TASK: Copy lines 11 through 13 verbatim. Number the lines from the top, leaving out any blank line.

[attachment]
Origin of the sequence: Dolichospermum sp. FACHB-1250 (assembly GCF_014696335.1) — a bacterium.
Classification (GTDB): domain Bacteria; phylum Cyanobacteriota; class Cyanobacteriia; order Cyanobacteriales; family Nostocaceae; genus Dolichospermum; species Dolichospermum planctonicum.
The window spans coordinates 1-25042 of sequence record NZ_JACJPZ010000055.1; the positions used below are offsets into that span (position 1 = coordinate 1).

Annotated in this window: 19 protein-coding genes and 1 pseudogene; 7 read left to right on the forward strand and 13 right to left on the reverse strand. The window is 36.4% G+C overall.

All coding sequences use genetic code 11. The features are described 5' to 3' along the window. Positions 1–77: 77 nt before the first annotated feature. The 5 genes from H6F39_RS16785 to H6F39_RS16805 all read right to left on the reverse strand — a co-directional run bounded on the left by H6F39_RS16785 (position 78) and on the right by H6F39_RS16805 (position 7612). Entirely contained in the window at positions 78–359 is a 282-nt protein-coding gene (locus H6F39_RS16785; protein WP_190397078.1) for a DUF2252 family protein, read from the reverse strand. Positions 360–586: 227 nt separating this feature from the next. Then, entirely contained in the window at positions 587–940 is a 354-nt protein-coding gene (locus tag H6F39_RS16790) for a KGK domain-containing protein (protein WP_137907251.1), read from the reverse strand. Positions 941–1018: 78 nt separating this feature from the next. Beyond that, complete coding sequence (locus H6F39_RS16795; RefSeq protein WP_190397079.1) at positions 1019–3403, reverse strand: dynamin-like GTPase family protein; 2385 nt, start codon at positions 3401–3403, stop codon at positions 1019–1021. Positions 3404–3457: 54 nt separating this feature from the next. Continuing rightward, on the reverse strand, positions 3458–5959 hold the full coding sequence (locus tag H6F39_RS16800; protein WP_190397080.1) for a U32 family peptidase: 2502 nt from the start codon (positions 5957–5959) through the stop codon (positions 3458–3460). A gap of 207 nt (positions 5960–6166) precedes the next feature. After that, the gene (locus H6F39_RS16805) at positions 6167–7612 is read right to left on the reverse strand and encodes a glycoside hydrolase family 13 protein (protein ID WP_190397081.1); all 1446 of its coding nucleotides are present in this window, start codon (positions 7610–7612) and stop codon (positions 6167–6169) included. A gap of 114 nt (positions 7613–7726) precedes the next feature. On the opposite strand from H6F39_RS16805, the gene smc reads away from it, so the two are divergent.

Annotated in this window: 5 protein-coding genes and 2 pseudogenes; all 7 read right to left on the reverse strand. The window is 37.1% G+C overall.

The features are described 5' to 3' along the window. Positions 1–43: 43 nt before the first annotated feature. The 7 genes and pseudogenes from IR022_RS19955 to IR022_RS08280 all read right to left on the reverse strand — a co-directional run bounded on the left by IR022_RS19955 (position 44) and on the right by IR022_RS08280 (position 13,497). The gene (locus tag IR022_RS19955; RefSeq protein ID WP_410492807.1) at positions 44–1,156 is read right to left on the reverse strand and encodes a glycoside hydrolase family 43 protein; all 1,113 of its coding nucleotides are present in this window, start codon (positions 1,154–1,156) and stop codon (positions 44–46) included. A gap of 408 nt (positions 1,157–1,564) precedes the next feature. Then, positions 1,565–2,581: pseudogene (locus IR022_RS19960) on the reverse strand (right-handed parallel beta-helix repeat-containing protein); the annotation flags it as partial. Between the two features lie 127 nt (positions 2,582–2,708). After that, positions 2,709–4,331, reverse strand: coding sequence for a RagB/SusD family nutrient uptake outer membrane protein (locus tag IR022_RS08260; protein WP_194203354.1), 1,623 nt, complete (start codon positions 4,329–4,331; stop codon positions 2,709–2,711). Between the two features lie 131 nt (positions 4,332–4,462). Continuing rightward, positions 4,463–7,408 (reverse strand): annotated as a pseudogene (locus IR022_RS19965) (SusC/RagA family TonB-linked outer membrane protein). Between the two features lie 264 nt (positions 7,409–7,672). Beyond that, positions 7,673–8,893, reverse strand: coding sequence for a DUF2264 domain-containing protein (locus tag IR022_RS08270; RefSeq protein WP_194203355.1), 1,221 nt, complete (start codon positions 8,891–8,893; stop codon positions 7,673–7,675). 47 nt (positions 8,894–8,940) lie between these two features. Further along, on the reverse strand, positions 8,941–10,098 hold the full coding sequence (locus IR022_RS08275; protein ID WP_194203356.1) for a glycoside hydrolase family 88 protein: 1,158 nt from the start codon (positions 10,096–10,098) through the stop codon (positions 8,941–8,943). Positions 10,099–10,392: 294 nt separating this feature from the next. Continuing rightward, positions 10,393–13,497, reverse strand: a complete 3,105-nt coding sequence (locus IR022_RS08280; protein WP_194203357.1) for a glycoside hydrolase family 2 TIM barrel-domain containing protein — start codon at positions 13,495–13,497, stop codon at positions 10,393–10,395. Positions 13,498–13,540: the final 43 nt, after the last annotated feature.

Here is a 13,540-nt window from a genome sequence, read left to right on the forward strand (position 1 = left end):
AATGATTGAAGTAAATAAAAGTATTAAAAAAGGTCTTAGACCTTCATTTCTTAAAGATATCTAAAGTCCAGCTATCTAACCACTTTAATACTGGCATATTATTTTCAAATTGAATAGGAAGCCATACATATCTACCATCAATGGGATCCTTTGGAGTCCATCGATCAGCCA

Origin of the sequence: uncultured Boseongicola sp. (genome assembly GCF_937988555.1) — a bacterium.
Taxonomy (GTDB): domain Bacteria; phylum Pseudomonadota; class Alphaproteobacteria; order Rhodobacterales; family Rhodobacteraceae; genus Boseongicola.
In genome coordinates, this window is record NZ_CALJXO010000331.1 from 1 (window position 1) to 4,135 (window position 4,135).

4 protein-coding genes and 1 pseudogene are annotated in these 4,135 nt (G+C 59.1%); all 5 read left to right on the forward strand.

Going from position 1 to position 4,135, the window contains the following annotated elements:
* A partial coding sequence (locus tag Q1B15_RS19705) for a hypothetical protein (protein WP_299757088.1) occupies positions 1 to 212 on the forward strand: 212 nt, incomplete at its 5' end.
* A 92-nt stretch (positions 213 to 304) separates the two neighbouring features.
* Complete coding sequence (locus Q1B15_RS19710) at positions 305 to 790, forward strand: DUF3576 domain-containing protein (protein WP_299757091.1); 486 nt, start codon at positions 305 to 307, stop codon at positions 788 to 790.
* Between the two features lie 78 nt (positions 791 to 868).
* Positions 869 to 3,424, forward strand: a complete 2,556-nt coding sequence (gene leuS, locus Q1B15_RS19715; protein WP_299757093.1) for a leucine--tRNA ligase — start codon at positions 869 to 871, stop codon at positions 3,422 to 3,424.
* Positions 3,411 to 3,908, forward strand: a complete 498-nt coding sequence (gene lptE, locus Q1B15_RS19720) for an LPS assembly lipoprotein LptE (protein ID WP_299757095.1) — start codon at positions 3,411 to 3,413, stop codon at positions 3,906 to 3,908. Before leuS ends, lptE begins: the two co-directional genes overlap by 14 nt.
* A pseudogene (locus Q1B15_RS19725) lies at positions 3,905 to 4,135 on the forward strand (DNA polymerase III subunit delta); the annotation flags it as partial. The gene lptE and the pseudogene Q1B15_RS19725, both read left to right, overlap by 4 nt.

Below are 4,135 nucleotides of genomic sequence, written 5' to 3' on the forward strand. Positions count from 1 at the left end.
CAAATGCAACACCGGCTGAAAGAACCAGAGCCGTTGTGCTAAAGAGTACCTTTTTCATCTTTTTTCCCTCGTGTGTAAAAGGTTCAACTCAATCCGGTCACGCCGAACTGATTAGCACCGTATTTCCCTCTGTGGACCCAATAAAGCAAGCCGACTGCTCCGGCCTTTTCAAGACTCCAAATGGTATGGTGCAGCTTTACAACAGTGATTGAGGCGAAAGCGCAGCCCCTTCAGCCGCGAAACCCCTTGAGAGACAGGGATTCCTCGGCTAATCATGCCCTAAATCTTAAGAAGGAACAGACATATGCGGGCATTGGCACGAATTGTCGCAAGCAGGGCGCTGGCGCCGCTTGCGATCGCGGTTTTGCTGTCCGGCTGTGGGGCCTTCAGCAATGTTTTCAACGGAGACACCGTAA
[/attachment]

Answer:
Taxonomy (GTDB): domain Bacteria; phylum Pseudomonadota; class Alphaproteobacteria; order Rhodobacterales; family Rhodobacteraceae; genus Boseongicola.
In genome coordinates, this window is record NZ_CALJXO010000331.1 from 1 (window position 1) to 4,135 (window position 4,135).

4 protein-coding genes and 1 pseudogene are annotated in these 4,135 nt (G+C 59.1%); all 5 read left to right on the forward strand.